Nutrition and physical activity are important to a person’s physical and mental health. Scientists are now studying the role of nutrition in behavioral health. As a paraprofessional, it is important that you know how nutrition and activity affect the health of a person with a behavioral health disorder. It also is important to know how symptoms of a behavioral health disorder may affect nutrition and activity level.The goal of this course is to provide non-licensed direct care staff working in health and human services settings with information to improve the nutrition and activity level among people diagnosed with behavioral health disorders.
This activity is approved for 1.00 contact hours.
Section 1: Introduction
About This Course
Section 2: Behavioral Health, Nutrition, and Activity Level
The Body’s Need for Nutrients
The Body’s Need for Activity
How Nutrition Affects Behavioral Health
How Behavioral Health Impacts Nutrition and Activity
Section 3: Strategies to Increase Nutritional Status and Activity Level
Helping Clients Build a Healthy Lifestyle
Consider the Impact of Physical Health Conditions
Work Through Ambivalence and Resistance
Change the Client’s Point of View
Change Up the Conversation
Involve Support Systems
Section 4: Conclusion
Mrs. Cobb is a Lead SME Writer/Trainer at Relias. Her primary writing responsibilities are in the Health and Human Services vertical, in the content areas of public safety and behavioral health. Mrs. Cobb is also the onboarding trainer for new Relias staff joining the Content Department. Mrs. Cobb has a Bachelor of Science Degree in Correctional and Juvenile Justice Studies and a Master of Science Degree in Criminal Justice. She has over 24 years of experience working in criminal and juvenile justice. Her work includes direct service, research, and training and technical assistance. She was the statewide evaluator for the Commonwealth of Kentucky for adult, juvenile, and family drug courts; a Research Associate for the American Probation & Parole Association providing training and technical assistance to Native American Nations/Alaska Native Villages on systemic criminal and juvenile justice initiatives; and a Research Administrator for the University of Kentucky. Disclosure: Kimberly Cobb, MS has declared that no conflict of interest, Relevant Financial Relationship or Relevant Non-Financial Relationship exists.Instructor: Stephanie L. Furness-Kraft, LCSW, CCTP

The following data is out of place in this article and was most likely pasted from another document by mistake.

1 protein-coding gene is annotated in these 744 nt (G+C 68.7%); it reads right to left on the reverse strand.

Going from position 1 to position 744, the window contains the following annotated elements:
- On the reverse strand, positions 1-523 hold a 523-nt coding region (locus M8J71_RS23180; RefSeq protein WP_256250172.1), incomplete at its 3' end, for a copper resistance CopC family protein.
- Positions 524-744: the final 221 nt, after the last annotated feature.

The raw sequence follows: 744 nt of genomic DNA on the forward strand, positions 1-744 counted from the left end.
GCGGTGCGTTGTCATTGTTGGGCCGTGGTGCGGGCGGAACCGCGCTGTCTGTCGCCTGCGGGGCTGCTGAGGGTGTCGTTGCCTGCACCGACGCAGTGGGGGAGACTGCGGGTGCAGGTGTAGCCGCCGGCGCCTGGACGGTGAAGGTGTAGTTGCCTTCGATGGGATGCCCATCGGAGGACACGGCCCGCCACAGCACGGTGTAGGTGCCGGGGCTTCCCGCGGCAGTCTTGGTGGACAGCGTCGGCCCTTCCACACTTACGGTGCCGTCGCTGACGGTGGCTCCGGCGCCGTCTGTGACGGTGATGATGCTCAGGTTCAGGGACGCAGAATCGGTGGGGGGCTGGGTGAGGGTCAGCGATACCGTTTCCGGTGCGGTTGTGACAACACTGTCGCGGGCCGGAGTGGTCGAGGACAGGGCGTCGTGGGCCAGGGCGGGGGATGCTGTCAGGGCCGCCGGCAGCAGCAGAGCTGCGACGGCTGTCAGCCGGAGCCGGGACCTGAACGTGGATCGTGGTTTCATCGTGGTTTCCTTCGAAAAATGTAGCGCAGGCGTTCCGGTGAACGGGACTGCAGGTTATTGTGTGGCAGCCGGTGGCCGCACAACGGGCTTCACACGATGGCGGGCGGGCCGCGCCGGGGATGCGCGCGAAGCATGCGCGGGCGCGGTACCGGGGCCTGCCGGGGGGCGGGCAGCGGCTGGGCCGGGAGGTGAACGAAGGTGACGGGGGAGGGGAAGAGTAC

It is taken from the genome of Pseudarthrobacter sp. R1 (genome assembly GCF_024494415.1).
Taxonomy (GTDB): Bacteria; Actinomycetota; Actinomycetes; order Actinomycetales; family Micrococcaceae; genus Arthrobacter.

Stephanie holds a Bachelor of Arts in Journalism and Professional Writing from The College of New Jersey and a Master of Social Work degree from Rutgers University. She is also a Certified Clinical Trauma Professional (CCTP) and has particular interest in resilience and secondary traumatic stress among behavioral health providers. The majority of Stephanie’s work has included behavioral health counseling and medical case management. Stephanie served as part of the National Health Service Corps from 2016-2018, providing outpatient counseling to underserved populations including military service members and their families. Stephanie has designed and delivered training on many topics such as LGBTQIA+ sensitivity, youth suicide prevention, and how to provide in-community services to adults with intellectual and developmental disabilities. Disclosure: Stephanie L. Furness-Kraft, LCSW, CCTP has declared that no conflict of interest, Relevant Financial Relationship or Relevant Non-Financial Relationship exists.
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